oll at a later date. Although no specific penalties are associated with the notice requirement, failing to provide the notice may be detrimental to employees.

Employers should confirm whether their health plans’ prescription drug coverage is creditable or noncreditable and prepare to send their Medicare Part D disclosure notices before October 15, 2022. To make the process easier, employers often include Medicare Part D notices in open enrollment packets they send out prior to October 15.

Creditable Coverage

A group health plan’s prescription drug coverage is considered creditable if its actuarial value equals or exceeds the actuarial value of standard Medicare Part D prescription drug coverage. In general, this actuarial determination measures whether the expected amount of paid claims under the group health plan’s prescription drug coverage is at least as much as the expected amount of paid claims under the Medicare Part D prescription drug benefits.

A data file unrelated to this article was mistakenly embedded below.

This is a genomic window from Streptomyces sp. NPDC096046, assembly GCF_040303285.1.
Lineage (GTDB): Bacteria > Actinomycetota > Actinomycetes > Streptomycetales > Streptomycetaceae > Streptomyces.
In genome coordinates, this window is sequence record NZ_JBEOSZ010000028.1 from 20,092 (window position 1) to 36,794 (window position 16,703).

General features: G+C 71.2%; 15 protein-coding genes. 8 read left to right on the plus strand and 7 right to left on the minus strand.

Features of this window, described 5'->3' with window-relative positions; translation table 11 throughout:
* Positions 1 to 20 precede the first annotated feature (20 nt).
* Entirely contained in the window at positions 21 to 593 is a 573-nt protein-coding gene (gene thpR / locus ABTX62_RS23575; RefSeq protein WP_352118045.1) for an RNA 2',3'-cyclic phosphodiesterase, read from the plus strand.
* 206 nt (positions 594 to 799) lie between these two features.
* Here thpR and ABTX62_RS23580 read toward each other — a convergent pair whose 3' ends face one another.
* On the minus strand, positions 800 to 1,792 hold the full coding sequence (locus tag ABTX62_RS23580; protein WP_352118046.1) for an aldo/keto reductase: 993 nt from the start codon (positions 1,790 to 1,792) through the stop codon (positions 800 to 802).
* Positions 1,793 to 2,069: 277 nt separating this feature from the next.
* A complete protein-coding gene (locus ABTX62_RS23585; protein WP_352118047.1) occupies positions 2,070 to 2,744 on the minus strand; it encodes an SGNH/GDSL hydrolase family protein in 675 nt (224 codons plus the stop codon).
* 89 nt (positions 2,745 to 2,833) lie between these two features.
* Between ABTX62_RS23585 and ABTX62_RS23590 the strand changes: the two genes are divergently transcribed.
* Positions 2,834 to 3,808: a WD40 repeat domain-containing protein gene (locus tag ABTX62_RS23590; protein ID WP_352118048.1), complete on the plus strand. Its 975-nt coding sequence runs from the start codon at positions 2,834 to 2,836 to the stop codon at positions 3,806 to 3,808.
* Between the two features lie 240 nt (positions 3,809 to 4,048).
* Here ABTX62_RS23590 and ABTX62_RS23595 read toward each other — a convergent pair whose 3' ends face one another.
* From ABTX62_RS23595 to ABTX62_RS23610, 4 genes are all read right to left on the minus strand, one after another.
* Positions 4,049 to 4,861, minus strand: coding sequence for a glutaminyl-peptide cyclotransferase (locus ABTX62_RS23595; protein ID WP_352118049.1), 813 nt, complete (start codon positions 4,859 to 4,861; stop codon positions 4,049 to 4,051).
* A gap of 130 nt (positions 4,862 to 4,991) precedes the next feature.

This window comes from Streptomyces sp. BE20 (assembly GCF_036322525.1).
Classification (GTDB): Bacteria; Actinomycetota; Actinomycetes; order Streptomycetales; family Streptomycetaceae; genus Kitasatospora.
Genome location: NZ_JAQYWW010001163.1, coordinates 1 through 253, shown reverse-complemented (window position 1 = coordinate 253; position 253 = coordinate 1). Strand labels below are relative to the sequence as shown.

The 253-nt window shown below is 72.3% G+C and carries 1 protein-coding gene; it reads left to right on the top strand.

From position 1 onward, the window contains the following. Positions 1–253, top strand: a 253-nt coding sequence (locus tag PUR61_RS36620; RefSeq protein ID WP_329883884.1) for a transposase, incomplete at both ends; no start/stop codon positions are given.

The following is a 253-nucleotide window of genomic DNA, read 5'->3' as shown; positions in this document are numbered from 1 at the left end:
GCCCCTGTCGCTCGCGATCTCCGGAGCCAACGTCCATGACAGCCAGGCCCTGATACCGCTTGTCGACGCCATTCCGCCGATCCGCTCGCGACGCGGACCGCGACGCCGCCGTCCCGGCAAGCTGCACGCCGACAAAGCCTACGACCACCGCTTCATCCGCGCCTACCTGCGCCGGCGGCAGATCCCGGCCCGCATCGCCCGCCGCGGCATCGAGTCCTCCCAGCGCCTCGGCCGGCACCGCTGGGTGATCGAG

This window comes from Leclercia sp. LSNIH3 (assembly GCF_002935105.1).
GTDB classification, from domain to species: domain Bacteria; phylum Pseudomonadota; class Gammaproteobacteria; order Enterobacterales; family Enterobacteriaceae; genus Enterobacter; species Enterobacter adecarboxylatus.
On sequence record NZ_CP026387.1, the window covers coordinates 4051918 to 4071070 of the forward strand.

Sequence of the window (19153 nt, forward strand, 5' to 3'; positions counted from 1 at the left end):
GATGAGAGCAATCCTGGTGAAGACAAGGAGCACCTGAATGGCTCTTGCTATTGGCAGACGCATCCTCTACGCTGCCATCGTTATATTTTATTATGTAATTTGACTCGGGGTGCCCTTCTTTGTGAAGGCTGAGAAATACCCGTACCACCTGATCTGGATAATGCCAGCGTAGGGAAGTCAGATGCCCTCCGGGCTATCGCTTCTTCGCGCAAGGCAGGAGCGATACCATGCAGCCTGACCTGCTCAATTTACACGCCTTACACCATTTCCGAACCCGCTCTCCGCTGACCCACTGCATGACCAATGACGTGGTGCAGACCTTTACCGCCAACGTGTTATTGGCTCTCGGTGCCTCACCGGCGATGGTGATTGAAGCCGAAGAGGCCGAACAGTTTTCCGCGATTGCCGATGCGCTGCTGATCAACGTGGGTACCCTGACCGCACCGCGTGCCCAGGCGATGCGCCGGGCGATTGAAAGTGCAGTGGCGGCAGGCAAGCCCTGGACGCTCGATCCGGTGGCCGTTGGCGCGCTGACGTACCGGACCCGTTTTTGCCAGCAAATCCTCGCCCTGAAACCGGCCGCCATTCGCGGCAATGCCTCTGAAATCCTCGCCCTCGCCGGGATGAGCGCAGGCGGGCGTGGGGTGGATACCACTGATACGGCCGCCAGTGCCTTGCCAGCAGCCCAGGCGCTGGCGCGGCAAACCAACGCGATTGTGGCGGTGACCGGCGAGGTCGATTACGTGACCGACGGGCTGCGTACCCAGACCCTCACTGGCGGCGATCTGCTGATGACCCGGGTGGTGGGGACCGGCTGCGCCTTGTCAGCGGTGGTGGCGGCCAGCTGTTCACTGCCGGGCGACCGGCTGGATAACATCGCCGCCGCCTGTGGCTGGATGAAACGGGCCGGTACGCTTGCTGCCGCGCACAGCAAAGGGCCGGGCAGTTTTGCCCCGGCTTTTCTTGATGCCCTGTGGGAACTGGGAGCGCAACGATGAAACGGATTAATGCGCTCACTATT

New Guidance on Health Care Transparency

On August 19, 2022, federal agencies released a final rule and FAQs regarding the ban on surprise medical billing and other health care transparency requirements.

Final Rule on Surprise Medical Billing

The final rule implements certain disclosure requirements related to information that health plans and issuers must share about the qualifying payment amount. It also finalizes specific changes related to the payment dispute resolution process in light of ongoing litigation.

Updated Model Notice

Beginning in 2022, health plans and issuers must disclose certain balance billing protections to participants. An appendix to the FAQs includes an updated version of the model notice for this disclosure requirement. Plans that use the model notice must use the updated version for plan years beginning on or after January 1, 2023.

Posting of MRFs on a Public Website

Health plans are issuers must disclose, on a public website, detailed pricing information in three separate machine-readable files (MRFs), beginning as early as July 1, 2022. According to the FAQs, health plans are not required to create their own public websites for posting MRFs. Rather. a health plan can satisfy the MRF disclosure requirement by entering into a written agreement under which a service provider (such as a TPA) posts the MRFs on its public website on behalf of the plan. Employers who take this approach should monitor their service providers to ensure they comply with this requirement.